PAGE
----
Patient perspectives on tablet-based technology to collect risk factor information in primary care

Thumbnail Image
Kosowan, Leanne
Katz, Alan
Halas, Gayle
Singer, Alexander
Journal Title
Journal ISSN
Volume Title
Abstract Background Primary care provides an opportunity to introduce prevention strategies and identify risk behaviours. Algorithmic information technology such as the Risk Factor Identification Tool (RFIT) can support primary care counseling. This study explores the integration of the tablet-based RFIT in primary care clinics to support exploration of patient risk factor information. Methods Qualitative study to explore patients’ perspectives of RFIT. RFIT was implemented in two primary care clinics in Manitoba, Canada. There were 207 patients who completed RFIT, offered to them by eight family physicians. We conducted one-on-one patient interviews with 86 patients to capture the patient’s perspective. Responses were coded and categorized into five common themes. Results RFIT had a completion rate of 86%. Clinic staff reported that very few patients declined the use of RFIT or required assistance to use the tablet. Patients reported that the tablet-based RFIT provided a user-friendly interface that enabled self-reflection while in the waiting room. Patients discussed the impact of RFIT on the patient-provider interaction, utility for the clinician, their concerns and suggested improvements for RFIT. Among the patients who used RFIT 12.1% smoked, 21.2% felt their diet could be improved, 9.3% reported high alcohol consumption, 56.4% reported less than 150 min of PA a week, and 8.2% lived in poverty. Conclusion RFIT is a user-friendly tool for the collection of patient risk behaviour information. RFIT is particularly useful for patients lacking continuity in the care they receive. Information technology can promote self-reflection while providing useful information to the primary care clinician. When combined with practical tools and resources RFIT can assist in the reduction of risk behaviours.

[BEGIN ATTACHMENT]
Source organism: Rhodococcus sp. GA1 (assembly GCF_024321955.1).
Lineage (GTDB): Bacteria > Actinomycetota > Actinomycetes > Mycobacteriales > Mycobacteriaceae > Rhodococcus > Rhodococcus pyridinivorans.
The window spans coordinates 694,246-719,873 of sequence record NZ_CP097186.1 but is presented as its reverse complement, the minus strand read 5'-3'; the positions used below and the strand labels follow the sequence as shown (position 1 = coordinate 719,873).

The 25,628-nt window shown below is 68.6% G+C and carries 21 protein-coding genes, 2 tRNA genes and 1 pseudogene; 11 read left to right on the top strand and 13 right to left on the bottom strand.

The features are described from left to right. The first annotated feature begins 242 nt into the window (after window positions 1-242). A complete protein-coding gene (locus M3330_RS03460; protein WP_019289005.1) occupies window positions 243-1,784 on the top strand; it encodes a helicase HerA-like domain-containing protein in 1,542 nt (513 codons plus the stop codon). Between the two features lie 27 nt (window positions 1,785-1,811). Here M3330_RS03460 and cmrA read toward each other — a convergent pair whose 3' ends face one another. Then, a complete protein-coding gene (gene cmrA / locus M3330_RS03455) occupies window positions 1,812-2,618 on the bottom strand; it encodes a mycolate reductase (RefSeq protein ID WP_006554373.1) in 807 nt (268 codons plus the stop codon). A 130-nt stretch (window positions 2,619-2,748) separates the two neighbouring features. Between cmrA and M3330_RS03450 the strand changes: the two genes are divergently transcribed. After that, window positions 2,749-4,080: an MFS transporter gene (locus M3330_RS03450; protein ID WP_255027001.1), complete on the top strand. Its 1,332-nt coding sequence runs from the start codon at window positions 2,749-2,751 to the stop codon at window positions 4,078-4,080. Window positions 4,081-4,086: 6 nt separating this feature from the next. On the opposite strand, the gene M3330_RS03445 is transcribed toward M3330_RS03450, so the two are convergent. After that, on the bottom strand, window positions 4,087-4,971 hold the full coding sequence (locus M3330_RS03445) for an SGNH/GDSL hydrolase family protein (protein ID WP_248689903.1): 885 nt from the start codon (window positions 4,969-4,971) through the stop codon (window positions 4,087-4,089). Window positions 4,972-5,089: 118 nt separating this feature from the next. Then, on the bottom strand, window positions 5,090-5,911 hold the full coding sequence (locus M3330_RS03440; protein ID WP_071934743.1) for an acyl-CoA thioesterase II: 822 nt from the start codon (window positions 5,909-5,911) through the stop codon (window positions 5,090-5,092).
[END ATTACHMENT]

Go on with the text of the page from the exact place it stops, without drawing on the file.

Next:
BMC Family Practice. 2021 May 26;22(1):103